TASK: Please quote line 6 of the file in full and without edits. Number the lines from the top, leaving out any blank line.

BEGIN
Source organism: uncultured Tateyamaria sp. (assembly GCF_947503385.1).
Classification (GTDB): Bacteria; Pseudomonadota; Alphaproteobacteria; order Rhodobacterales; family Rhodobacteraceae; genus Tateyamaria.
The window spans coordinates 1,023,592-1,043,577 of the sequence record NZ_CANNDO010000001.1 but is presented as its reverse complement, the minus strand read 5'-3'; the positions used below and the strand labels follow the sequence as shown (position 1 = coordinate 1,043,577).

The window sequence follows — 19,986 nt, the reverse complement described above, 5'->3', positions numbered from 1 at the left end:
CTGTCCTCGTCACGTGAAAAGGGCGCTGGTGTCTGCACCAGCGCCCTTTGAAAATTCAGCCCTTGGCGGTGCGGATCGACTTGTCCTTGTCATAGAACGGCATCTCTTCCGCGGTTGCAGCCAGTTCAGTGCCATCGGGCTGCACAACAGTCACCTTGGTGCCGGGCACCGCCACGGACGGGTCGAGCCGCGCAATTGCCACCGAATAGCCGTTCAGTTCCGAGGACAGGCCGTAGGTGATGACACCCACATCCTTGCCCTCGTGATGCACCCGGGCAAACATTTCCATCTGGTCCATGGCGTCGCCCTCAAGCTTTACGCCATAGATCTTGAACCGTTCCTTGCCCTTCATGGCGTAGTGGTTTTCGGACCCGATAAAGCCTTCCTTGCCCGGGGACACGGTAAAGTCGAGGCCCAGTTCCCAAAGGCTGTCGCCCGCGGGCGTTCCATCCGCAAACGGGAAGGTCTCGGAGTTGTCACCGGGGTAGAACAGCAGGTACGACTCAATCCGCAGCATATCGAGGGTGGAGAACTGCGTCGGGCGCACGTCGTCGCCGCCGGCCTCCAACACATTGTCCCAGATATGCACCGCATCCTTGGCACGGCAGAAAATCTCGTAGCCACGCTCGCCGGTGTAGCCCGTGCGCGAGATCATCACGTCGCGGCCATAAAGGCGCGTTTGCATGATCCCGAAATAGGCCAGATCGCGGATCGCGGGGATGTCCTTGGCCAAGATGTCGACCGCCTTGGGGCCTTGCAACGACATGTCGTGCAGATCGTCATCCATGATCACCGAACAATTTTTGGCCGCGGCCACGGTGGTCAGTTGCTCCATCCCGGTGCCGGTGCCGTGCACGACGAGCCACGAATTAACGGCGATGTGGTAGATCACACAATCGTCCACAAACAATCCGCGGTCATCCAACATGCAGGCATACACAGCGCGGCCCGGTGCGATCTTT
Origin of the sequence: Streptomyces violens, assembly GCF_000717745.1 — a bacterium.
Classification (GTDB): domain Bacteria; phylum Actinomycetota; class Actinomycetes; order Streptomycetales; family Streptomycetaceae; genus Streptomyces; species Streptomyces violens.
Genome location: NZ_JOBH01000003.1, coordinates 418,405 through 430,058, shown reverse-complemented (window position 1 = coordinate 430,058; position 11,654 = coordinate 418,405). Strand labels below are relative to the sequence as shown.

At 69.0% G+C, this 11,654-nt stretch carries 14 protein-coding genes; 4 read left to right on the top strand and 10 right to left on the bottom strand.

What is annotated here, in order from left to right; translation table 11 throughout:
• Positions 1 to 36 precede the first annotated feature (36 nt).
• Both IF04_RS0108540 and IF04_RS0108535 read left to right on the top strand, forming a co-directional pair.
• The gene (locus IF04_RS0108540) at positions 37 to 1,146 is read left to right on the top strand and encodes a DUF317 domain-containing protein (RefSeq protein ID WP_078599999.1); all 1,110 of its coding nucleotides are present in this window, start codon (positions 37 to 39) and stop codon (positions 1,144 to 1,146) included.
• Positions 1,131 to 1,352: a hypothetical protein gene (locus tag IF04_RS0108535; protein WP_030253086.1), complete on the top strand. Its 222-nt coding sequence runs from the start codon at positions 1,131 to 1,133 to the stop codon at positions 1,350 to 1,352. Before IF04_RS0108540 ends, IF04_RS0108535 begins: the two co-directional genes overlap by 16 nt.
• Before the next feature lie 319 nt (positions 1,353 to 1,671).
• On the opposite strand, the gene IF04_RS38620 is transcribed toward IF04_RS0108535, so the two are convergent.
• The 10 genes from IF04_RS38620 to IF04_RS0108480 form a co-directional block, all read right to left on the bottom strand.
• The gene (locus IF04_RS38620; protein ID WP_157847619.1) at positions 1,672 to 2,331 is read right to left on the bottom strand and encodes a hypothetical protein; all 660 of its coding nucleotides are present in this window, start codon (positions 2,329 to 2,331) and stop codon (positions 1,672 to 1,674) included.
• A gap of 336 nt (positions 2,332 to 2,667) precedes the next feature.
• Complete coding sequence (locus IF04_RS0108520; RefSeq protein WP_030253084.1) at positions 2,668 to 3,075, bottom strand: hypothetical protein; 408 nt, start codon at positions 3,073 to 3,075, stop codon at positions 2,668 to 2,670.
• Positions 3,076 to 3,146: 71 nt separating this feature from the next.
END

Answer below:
Origin of the sequence: Streptomyces violens, assembly GCF_000717745.1 — a bacterium.